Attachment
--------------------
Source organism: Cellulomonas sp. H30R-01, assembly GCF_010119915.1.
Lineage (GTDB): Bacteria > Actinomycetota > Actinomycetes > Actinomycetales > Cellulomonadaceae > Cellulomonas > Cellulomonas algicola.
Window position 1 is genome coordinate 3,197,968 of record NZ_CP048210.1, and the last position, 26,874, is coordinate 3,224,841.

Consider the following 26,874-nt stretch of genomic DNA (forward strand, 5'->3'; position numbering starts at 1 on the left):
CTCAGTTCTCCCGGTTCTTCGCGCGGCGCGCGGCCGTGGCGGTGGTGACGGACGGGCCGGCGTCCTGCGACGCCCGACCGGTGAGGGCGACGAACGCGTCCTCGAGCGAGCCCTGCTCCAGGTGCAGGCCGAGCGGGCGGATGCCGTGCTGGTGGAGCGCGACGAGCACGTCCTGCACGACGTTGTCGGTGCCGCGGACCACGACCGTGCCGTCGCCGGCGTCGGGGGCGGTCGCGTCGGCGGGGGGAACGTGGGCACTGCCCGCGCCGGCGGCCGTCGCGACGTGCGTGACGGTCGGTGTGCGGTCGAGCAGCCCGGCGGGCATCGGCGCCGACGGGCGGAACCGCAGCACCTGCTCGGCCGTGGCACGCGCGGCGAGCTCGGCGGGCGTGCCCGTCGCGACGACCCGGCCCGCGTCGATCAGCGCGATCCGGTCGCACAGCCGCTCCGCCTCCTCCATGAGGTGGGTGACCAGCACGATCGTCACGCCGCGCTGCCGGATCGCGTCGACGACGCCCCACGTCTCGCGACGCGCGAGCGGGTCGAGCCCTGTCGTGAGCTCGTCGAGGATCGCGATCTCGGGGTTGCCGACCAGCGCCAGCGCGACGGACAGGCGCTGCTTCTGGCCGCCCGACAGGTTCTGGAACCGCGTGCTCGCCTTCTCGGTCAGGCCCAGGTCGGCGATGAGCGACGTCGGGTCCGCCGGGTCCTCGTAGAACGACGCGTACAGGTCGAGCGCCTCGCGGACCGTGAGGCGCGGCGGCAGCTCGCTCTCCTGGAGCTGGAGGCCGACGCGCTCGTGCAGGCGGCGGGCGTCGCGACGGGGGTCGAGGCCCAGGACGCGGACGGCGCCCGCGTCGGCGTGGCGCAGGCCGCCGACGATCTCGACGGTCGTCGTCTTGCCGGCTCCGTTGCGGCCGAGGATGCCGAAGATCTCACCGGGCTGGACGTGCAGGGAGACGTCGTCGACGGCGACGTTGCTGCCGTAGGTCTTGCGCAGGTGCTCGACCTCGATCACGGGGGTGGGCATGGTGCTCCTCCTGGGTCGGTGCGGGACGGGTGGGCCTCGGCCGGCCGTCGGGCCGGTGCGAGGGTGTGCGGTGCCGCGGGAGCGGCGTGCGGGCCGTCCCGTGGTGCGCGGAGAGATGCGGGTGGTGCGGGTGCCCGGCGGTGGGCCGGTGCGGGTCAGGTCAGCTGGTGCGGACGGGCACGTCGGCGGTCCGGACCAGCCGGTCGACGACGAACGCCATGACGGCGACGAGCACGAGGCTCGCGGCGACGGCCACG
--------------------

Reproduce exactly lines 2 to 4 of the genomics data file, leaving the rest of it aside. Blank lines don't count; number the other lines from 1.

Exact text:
Lineage (GTDB): Bacteria > Actinomycetota > Actinomycetes > Actinomycetales > Cellulomonadaceae > Cellulomonas > Cellulomonas algicola.
Window position 1 is genome coordinate 3,197,968 of record NZ_CP048210.1, and the last position, 26,874, is coordinate 3,224,841.

Consider the following 26,874-nt stretch of genomic DNA (forward strand, 5'->3'; position numbering starts at 1 on the left):